5G mobile technology is here. Multiple cities around the world have been testing – with measured success – the functionality of 5G services and the technology was available to everyone who attended the Winter Olympic Games in PyeongChang.
So why isn’t 5G being rolled out now?
The major problem is blanket coverage. Unlike 3G and 4G networks, which were incremental increases in technology, 5G is a completely new beast. Where 4G brought us faster data and improved functionality, 5G will offer autonomous vehicles, instant downloads and complete automation. These types of technology require complete coverage in areas that provide 5G. For example, if you were to operate an autonomous vehicle and there were coverage issues in certain parts of the city, your vehicle would become detached from the very intelligence that makes it autonomous. It’s like when you are watching a video on YouTube, and move out of coverage – the video stops working. In fact, the video metaphor is perhaps more relevant, because if there is not blanket coverage, the major promises being made by 5G – instant downloads everywhere and seamless communications – will be broken by poorly set up infrastructure.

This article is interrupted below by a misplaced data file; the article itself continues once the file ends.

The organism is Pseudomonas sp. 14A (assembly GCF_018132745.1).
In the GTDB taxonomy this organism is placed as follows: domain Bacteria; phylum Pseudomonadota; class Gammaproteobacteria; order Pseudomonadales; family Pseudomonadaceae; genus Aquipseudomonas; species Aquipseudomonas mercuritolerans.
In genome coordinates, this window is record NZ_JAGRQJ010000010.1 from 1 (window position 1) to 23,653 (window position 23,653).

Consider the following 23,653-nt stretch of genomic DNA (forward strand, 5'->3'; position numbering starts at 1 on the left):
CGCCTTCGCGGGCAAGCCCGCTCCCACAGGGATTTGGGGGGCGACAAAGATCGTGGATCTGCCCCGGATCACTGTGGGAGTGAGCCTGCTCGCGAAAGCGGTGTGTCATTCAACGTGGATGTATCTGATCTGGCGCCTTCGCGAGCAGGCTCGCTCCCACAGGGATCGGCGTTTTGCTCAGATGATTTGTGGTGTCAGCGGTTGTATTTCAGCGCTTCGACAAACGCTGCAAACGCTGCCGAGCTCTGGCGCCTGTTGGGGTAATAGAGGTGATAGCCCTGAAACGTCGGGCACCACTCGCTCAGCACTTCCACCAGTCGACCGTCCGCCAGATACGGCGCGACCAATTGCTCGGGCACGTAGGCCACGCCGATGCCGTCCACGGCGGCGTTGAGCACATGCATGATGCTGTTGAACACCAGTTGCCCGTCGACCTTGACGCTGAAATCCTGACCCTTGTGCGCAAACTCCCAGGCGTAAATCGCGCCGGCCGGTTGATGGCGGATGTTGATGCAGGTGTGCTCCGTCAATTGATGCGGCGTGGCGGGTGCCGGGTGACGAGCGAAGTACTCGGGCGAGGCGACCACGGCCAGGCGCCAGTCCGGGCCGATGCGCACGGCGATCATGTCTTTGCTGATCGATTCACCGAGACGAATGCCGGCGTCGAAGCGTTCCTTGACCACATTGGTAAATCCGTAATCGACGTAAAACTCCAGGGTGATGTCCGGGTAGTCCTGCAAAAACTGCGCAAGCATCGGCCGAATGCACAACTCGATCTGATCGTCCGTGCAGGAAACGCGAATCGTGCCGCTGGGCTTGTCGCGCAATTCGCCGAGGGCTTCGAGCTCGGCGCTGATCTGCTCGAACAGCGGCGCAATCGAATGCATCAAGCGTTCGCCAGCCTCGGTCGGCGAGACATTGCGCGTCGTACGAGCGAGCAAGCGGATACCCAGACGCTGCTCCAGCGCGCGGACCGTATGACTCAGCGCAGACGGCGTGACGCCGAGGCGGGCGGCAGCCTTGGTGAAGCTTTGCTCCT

The solution is an old technology known as small cells. These cheaper, weaker and smaller versions of cellular towers were originally created to fill in coverage gaps in urban centres. You have probably seen a few of them in underground car parks and alleyways in your local city. They will be used for the same purpose in the 5G network, except rather than filling in gaps, they will offer complete coverage. Using grids, these small cells will overlap each other, with additional cells providing redundancy in the event of a malfunction or maintenance requirement. You will be able to travel from one side of your city to the other and never lose signal.
Once this technology is in place, 5G technology and all the advantages it brings will be brought online. With analysts reporting that Apple and Google are likely to have an autonomous vehicle offering within the next three years, your days of driving yourself could be almost over.